The Royals won the 2015 World Series in five games over the Mets in an exciting series that included two extra-inning affairs, three Royal come-from-behind wins, and several critical Mets mistakes. The final outcome wasn’t actually indicative of how close the series really was. Yet it hinged on these eight critical plays, in order of importance.
8. Game 4, 9th inning, Royals leading 5–3: Mike Moustakas doubles Yoenis Céspedes off first base to end game
The Mets had a chance to tie Game 4 in the bottom of the ninth, but Céspedes was caught in no man’s land on Duda’s liner to third. With runners at first and second, Duda hit a soft liner to Moustakas who then alertly threw to first to double off Céspedes, who either forgot how many outs there were or thought the ball was going to be fielded on the ground instead of through the air.
7. Game 1, 8th inning, game tied at 3: Eric Hosmer’s error lets in Mets go-ahead run
Hosmer, a two-time Gold Glover at first, was eaten up on a hard-hit chopper by Wilmer Flores. Caught in between bounces, Hosmer tried to backhand it, and the ball ended going under his glove and into right field, allowing Juan Lagares to score the go-ahead run from second base.
Although the Mets infield would make a couple of errors later on in the series that were as critical as Hosmer’s, the difference was that the Royals picked up Hosmer the next inning with a home run and it was soon forgotten. Hosmer then would get redemption himself in the 14th when he drove in the winning run with a sacrifice fly.
6. Game 1, 1st inning, game tied at 0: Alcides Escobar’s inside-the-park home run
This play really set the tone for the entire series. The Royals were able to put the ball in play against the Mets vaunted starting pitching—to a certain degree—and were able to test to see if the Mets defense would crack—it did.
Escobar, swinging at Matt Harvey’s first pitch, blasted the ball deep in the left-center-field gap between Yoenis Céspedes and Michael Conforto. The ball then kicked off Céspedes’s foot and rolled around long enough for the Royals’ speedy shortstop to circle the bases.
It was a microcosm of the Royals’ plan all series. Be aggressive at the plate on those first-pitch offerings and force the Mets defense to make plays.
5. Game 3, 3rd inning, Royals leading 3–2: Curtis Granderson’s two-run home run
Down two games to none in the series, the Mets fell behind 1–0 in the first inning and then 3–2 in the second before Granderson lined this home run off Yordano Ventura over the right field fence to drive in Noah Syndergaard, giving the Mets the lead for good in this one.
Syndergaard then turned around and shut the Royals down the rest of the way, until turning the game over to the bullpen in the seventh.
4. Game 1, 9th inning, Mets leading 4–3: Alex Gordon’s game-tying home run
With the dominant Jeurys Familia on the mound in the ninth, the Royals didn’t seem to have much chance of winning the opener. But with one out and no one on, possibly the game’s best No. 8 hitter launched a 440-foot home run to center to tie the game and send the crowd into a frenzy.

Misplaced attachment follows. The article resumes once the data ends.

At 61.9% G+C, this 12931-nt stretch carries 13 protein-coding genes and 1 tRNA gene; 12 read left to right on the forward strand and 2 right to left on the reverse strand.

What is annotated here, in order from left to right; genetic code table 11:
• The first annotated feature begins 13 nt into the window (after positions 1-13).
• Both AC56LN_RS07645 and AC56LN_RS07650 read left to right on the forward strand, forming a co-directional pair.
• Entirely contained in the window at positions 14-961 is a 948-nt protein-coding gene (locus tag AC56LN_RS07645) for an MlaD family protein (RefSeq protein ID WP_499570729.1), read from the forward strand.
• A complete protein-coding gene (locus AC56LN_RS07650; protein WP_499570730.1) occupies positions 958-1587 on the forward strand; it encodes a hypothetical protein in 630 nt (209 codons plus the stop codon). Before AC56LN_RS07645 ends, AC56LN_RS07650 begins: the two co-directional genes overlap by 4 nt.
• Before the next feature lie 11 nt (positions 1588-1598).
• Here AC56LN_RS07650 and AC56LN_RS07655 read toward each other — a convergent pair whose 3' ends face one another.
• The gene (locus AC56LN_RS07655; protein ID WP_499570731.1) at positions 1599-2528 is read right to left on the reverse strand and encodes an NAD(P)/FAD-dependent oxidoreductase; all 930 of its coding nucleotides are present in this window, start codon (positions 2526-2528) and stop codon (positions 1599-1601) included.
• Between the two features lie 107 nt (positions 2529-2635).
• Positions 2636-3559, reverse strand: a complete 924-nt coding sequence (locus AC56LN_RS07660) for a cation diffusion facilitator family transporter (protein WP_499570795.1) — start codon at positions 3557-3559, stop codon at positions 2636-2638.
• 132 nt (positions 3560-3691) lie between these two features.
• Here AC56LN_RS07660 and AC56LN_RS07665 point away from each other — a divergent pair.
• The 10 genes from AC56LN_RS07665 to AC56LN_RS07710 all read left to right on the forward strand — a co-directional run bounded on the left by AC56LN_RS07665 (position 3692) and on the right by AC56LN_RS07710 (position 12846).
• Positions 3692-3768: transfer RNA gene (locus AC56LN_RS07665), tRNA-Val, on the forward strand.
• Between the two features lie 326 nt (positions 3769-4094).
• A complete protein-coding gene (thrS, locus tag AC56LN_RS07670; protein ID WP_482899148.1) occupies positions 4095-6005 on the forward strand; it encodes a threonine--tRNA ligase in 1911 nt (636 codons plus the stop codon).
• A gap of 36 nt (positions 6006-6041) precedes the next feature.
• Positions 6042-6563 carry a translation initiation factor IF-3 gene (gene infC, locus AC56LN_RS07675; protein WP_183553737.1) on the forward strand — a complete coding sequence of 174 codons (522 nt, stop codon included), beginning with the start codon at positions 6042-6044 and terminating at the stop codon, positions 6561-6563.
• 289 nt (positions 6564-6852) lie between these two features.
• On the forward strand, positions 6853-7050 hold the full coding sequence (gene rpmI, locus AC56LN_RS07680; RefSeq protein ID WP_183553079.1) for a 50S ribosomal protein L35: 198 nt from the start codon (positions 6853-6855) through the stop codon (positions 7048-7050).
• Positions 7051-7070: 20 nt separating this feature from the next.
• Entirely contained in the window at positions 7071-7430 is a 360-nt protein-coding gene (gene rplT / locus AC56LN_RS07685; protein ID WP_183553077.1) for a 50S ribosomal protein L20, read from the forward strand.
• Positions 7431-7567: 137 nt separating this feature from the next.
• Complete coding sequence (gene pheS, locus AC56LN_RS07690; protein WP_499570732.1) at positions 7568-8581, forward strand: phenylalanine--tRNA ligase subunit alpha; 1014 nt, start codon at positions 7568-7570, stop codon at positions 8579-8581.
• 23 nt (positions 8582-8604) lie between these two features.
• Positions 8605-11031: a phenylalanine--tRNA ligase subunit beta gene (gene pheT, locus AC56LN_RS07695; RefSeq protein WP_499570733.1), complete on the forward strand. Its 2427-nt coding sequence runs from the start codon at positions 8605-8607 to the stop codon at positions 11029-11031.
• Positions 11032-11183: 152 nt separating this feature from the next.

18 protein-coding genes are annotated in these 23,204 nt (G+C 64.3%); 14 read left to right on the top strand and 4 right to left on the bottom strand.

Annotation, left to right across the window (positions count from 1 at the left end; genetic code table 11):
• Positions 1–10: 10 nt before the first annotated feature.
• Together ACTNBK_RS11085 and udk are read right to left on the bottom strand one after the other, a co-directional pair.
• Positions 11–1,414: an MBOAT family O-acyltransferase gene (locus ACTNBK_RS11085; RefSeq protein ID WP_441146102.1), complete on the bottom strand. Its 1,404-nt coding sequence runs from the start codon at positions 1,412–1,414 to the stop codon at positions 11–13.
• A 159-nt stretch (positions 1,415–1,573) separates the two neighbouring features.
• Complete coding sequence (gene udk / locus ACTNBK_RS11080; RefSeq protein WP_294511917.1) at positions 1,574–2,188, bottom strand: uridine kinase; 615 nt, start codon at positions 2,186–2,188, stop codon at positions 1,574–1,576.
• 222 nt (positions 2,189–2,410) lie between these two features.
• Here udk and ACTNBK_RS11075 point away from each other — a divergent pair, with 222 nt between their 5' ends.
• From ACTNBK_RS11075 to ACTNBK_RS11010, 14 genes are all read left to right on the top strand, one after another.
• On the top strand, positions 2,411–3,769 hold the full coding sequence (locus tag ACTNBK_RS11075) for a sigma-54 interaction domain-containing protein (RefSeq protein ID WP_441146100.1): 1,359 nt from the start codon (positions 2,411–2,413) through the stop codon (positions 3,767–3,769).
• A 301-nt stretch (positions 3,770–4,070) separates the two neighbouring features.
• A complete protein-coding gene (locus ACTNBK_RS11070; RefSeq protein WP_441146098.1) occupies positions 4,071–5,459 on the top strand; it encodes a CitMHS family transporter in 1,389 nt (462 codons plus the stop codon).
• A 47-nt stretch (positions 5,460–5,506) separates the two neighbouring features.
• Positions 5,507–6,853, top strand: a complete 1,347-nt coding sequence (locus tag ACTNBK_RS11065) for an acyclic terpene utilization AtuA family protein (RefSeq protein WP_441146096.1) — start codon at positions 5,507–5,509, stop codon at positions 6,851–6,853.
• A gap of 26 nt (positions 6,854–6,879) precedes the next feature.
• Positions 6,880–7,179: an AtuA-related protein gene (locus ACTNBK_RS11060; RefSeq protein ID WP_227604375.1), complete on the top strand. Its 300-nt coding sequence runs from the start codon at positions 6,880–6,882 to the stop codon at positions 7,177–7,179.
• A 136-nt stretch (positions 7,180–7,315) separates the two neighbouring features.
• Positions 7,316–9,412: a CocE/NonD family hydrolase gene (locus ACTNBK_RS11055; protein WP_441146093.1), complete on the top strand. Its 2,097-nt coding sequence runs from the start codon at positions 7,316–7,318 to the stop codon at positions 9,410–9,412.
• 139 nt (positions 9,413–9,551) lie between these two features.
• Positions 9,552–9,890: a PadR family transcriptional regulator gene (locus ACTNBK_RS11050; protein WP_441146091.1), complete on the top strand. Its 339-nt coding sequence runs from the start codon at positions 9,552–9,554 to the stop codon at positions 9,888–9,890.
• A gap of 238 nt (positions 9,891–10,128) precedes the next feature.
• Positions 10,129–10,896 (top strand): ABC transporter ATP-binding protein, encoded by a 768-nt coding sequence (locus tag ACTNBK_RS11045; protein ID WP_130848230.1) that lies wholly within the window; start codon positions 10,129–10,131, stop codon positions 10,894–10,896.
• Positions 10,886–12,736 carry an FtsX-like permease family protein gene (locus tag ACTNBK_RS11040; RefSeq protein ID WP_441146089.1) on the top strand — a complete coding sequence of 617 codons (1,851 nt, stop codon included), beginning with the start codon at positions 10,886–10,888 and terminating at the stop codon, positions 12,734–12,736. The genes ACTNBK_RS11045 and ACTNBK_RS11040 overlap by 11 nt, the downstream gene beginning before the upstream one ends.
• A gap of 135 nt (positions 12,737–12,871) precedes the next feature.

Gordon’s game-tying shot gave us a bit of a skewed look at this year’s Fall Classic. While the Mets were unable to atone for defensive gaffes by Daniel Murphy and Lucas Duda, Gordon’s shot made everyone forget Hosmer’s run-inducing error the inning before.
3. Game 4, 8th inning, Mets leading 3–2: Daniel Murphy’s error leads to three-run inning
In the first two rounds of the playoffs (nine games), Murphy had an out-of-this-world batting line of .421/.436/1.026 (average/on-base/slugging) with seven home runs and 11 RBIs. But it was all forgotten when he let Hosmer’s slow-rolling ground ball go under his glove, which allowed a hustling Ben Zobrist to score from second. The error would open the door for a three-run inning and a Royals win that turned the series from a probable 2–2 tie into the Royals’ 3–1 advantage.
2. Game 5, 12th inning, game tied at 2: Christian Colón’s single scores Jarrod Dyson to put Royals up a run
You could pick Perez’s leadoff single, or ensuing pinch-runner Jarrod Dyson’s steal of second, or even Lorenzo Cain’s bases-clearing double as the biggest moment here, but Colón’s single opened the door to a five-run inning.
With the ultra-speedy Dyson at third and one out, the Mets needed either a strikeout or pop-up to put themselves into position to get out of the inning. But the clutch-hitting Colón—making his postseason debut here—in a high-leverage situation came through with the go-ahead single that opened the floodgates. Another Mets error (Murphy again) and four more runs later, the half-inning mercifully ended with the Royals having a nearly insurmountable 7–2 lead. They would then trot out the nearly unhittable Wade Davis in the bottom of the inning to close things out.
1. Game 5, 9th-inning, Mets leading 2–1: Lucas Duda’s throw home is offline; Hosmer scores from third to tie it
Salvador Perez’s broken bat bloop to third produced the second and what-should-have-been third outs—as Hosmer should have been out by a couple of steps at home—to end the inning. David Wright fielded it cleanly, looked at Hosmer to freeze him, and then threw to first to retire Perez; but as soon as he turned to throw, Hosmer took off for home.
The Mets would have ended the game right here and the series would have moved to Kansas City with a decent throw to the plate, but Duda’s throw sailed wide and past the wrong side of home. Hosmer scored easily to tie the game and take the rest of the air out of the Mets’ sails. With Harvey out of the game and Familia only good for another inning, the Royals knew they would soon have opportunities at the plate against a thin bullpen—and they did. Series over.